Donegal man explores the wealth of Irish classical music

Seoirse Ó Dochartaigh's new book, "Sunlight and Shadows", is a reader-friendly listener's guide.

Carolyn Farrar

Reporter:

Carolyn Farrar

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carolyn.farrar@donegaldemocrat.com

Donegal man explores the wealth of Irish classical music

Seoirse Ó Dochartaigh.

A Donegal musician, songwriter, artist and writer has produced a valuable new listener’s guide to help readers explore a musical genre he feels has not received the recognition it deserves: Irish classical music.

For Seoirse Ó Dochartaigh of Kinnego Bay in Inishowen, “Sunlight and Shadows, A Listener’s Guide to Irish Classical Music”, is something of a culmination of a deep interest in Irish classical music that he has nurtured since he was a student in the mid-1960s.

Irish Music magazine said, “The impressive work contains a wealth of illustrations and fascinating information making for absorbing reading, viewing and listening.” A CD comes with the book.

The book goes beyond the Irish classical canon. While Ó Riada, Carolan, Balfe, Ó Súilleabháin and other luminaries receive the attention they deserve, Seoirse’s passion extends across the spectrum of Irish classical composers and composers that Irish music has inspired, men and women.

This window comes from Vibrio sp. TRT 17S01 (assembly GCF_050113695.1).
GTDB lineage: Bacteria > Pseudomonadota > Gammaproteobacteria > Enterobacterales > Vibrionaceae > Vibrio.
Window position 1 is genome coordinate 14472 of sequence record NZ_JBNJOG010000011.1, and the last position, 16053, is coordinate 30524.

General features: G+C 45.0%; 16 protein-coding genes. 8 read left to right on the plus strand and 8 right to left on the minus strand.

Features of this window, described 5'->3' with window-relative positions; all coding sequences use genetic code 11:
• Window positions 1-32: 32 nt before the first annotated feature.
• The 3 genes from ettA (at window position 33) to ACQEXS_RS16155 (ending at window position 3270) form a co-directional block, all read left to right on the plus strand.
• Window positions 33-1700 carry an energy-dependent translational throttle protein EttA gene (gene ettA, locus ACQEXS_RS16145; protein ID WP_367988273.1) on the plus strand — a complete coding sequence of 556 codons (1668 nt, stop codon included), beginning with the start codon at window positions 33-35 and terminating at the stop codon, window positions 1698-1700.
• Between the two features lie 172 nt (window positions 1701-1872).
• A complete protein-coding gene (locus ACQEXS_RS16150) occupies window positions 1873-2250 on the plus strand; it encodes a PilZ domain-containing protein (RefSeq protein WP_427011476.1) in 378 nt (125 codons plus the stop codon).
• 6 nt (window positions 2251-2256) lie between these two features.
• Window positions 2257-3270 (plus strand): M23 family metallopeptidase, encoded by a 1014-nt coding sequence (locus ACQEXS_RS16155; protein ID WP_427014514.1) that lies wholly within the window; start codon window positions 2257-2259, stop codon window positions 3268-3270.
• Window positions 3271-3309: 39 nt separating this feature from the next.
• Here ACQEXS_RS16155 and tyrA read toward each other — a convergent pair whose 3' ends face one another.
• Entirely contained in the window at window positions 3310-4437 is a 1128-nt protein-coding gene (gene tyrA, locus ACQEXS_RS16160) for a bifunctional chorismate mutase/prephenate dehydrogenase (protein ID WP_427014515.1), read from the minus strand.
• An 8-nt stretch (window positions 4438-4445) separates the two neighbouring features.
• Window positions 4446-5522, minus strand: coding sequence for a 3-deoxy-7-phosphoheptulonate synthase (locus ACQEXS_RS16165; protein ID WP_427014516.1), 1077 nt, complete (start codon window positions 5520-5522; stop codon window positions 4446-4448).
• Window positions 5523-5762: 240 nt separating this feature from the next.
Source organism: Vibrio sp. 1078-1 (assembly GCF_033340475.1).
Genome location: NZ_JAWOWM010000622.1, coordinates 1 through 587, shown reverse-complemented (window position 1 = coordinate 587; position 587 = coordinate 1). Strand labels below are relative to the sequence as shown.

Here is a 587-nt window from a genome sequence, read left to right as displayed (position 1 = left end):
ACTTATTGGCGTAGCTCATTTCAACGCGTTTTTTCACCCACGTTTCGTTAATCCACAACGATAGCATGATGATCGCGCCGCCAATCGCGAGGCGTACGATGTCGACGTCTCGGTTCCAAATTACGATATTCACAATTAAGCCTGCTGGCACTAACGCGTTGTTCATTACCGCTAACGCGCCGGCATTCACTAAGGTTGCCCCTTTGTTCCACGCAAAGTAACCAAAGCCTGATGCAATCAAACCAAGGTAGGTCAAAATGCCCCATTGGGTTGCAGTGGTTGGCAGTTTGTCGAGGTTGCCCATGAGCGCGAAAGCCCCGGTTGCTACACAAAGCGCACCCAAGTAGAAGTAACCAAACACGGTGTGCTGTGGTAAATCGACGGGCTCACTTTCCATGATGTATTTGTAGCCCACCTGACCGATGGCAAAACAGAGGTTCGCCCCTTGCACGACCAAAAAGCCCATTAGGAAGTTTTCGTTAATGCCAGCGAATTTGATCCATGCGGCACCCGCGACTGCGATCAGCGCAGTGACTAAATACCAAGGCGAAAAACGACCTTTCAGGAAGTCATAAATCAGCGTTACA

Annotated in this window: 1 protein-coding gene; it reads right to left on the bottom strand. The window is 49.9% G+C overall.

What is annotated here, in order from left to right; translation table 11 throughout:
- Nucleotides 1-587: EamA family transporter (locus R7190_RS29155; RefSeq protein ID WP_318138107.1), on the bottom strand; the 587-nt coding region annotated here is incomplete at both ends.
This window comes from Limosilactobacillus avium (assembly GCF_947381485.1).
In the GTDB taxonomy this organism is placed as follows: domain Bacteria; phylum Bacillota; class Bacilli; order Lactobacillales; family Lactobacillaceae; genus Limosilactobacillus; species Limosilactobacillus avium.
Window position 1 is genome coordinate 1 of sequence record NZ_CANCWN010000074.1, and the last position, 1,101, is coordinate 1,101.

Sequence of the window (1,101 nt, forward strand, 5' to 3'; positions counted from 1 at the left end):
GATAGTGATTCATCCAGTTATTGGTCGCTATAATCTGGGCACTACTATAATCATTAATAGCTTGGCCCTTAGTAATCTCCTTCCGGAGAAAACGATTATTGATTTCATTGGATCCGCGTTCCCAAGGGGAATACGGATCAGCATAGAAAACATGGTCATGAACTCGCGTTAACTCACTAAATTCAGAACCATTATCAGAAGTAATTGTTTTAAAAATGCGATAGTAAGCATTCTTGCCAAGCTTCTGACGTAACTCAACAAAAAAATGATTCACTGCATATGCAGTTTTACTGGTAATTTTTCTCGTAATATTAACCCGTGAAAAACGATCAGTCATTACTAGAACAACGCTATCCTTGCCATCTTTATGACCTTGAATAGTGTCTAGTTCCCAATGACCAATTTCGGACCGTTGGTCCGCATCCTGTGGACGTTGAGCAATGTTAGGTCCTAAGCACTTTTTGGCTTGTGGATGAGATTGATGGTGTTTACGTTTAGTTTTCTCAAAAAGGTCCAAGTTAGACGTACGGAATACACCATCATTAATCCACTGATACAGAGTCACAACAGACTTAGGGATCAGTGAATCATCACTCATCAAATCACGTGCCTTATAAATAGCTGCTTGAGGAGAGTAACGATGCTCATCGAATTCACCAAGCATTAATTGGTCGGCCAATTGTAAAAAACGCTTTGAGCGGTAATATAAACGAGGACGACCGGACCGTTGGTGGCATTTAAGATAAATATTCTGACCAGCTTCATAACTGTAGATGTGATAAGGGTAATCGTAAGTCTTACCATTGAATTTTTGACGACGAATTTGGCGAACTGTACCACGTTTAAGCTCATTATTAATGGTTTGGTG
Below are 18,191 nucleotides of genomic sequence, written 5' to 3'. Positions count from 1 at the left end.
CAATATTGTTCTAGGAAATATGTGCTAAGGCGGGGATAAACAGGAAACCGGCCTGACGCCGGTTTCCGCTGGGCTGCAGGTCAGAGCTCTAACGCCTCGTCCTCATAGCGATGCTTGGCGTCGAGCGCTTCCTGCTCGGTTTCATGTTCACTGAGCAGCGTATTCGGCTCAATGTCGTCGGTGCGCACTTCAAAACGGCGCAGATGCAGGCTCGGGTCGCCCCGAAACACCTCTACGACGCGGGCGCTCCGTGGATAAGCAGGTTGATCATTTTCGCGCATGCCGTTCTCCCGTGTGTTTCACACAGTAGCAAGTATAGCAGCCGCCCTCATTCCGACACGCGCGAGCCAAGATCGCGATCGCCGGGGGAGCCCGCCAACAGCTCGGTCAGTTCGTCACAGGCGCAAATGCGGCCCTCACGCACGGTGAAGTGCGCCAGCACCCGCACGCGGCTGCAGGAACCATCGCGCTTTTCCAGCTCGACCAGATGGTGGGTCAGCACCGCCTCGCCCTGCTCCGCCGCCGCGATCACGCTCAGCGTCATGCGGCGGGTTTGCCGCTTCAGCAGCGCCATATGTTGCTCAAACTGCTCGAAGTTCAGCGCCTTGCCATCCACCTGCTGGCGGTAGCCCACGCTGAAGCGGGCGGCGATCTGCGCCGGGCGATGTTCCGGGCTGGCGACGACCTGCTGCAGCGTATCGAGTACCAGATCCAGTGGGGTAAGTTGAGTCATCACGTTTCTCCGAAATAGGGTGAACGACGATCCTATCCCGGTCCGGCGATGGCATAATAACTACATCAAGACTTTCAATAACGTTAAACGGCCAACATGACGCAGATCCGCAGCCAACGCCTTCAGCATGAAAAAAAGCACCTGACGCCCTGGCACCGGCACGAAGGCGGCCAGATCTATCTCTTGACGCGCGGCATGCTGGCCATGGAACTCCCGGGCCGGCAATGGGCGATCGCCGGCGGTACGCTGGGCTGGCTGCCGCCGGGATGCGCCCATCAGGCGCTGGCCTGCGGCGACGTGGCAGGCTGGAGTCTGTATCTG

You may be surprised to find Beethoven here – he arranged 76 Irish folk songs – but the book is filled with such delightful surprises.

Seoirse studied fine art at at college, where he also developed his interest in music. When he pored through the alphabet of classical composers he started thinking about Irish composers.

”I picked up a few albums and I liked them very much,” Seoirse said. They were scarce at the time – the world’s first classical LP was only released in 1948, and Irish and UK classical LPs did not appear until the 1950s.

“But over the years I began exploring and collecting as many albums as I could, and CDs came on the market so I said, ‘Oh my goodness, I’m going to have to start another collection.’” Seoirse now has 300 CDs of Irish classical music, as well as an enviable collection of reel-to-reel recordings of Irish classical broadcasts.

This guide is rooted in this collection, detailing 139 recordings. His reader-friendly style makes it easy to pick up, offering Seoirse’s views of the recordings as well as insights into the works and composers. The volume is packed with images, including Seoirse’s own art and the cover of each CD.

"People with a love of music will get the stories behind each composer and how important they were,” he said.

There are many Donegal-related entries, such as the story of the Sweeney family of Kilmacrennan, from whom composer and arranger Herbert Hughes (1882-1937) collected such songs as, “She Moves through the Fair” and “My Lagan Love”.

Herbert “composed this beautiful piano accompaniment to them, which was very highly rated all over the world,” Seoirse said. World-rated sopranos, baritones and tenors brought the music to a new audience.

Seoirse still has many more CDs to write about, making volume two a possibility. “I'll leave it for a bit, but yeah, it could be done,” he said, smiling.

"Sunlight and Shadows” was launched in an evening of stories and song at the Pearse Museum in Dublin on April 22nd. The book is available in shops and online at www.seoirse.com.